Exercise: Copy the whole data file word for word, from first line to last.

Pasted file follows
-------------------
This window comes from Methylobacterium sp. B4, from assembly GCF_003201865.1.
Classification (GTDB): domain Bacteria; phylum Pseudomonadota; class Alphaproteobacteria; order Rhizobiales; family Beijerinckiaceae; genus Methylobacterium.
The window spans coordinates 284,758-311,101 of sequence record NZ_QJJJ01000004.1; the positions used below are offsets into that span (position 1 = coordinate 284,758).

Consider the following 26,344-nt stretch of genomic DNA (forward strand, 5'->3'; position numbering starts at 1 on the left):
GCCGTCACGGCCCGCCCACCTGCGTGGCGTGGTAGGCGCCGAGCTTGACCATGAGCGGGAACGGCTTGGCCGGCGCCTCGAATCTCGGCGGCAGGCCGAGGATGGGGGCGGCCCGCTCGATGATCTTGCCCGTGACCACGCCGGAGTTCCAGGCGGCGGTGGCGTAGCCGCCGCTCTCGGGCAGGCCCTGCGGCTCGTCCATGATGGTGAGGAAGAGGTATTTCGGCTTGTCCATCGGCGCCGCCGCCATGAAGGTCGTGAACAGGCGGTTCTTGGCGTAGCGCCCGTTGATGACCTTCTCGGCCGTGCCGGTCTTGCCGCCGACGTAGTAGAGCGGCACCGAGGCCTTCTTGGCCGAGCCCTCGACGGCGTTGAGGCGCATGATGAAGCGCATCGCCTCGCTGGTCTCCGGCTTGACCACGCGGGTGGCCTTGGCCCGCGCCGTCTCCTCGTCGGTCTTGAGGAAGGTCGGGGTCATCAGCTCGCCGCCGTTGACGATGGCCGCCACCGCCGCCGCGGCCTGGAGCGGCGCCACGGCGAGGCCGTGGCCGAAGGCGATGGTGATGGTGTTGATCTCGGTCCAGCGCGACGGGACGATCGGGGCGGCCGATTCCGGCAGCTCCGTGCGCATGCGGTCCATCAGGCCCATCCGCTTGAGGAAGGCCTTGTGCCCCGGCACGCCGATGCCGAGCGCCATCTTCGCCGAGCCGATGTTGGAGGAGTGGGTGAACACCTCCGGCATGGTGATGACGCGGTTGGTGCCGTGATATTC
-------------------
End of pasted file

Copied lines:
This window comes from Methylobacterium sp. B4, from assembly GCF_003201865.1.
Classification (GTDB): domain Bacteria; phylum Pseudomonadota; class Alphaproteobacteria; order Rhizobiales; family Beijerinckiaceae; genus Methylobacterium.
The window spans coordinates 284,758-311,101 of sequence record NZ_QJJJ01000004.1; the positions used below are offsets into that span (position 1 = coordinate 284,758).

Consider the following 26,344-nt stretch of genomic DNA (forward strand, 5'->3'; position numbering starts at 1 on the left):
GCCGTCACGGCCCGCCCACCTGCGTGGCGTGGTAGGCGCCGAGCTTGACCATGAGCGGGAACGGCTTGGCCGGCGCCTCGAATCTCGGCGGCAGGCCGAGGATGGGGGCGGCCCGCTCGATGATCTTGCCCGTGACCACGCCGGAGTTCCAGGCGGCGGTGGCGTAGCCGCCGCTCTCGGGCAGGCCCTGCGGCTCGTCCATGATGGTGAGGAAGAGGTATTTCGGCTTGTCCATCGGCGCCGCCGCCATGAAGGTCGTGAACAGGCGGTTCTTGGCGTAGCGCCCGTTGATGACCTTCTCGGCCGTGCCGGTCTTGCCGCCGACGTAGTAGAGCGGCACCGAGGCCTTCTTGGCCGAGCCCTCGACGGCGTTGAGGCGCATGATGAAGCGCATCGCCTCGCTGGTCTCCGGCTTGACCACGCGGGTGGCCTTGGCCCGCGCCGTCTCCTCGTCGGTCTTGAGGAAGGTCGGGGTCATCAGCTCGCCGCCGTTGACGATGGCCGCCACCGCCGCCGCGGCCTGGAGCGGCGCCACGGCGAGGCCGTGGCCGAAGGCGATGGTGATGGTGTTGATCTCGGTCCAGCGCGACGGGACGATCGGGGCGGCCGATTCCGGCAGCTCCGTGCGCATGCGGTCCATCAGGCCCATCCGCTTGAGGAAGGCCTTGTGCCCCGGCACGCCGATGCCGAGCGCCATCTTCGCCGAGCCGATGTTGGAGGAGTGGGTGAACACCTCCGGCATGGTGATGACGCGGTTGGTGCCGTGATATTC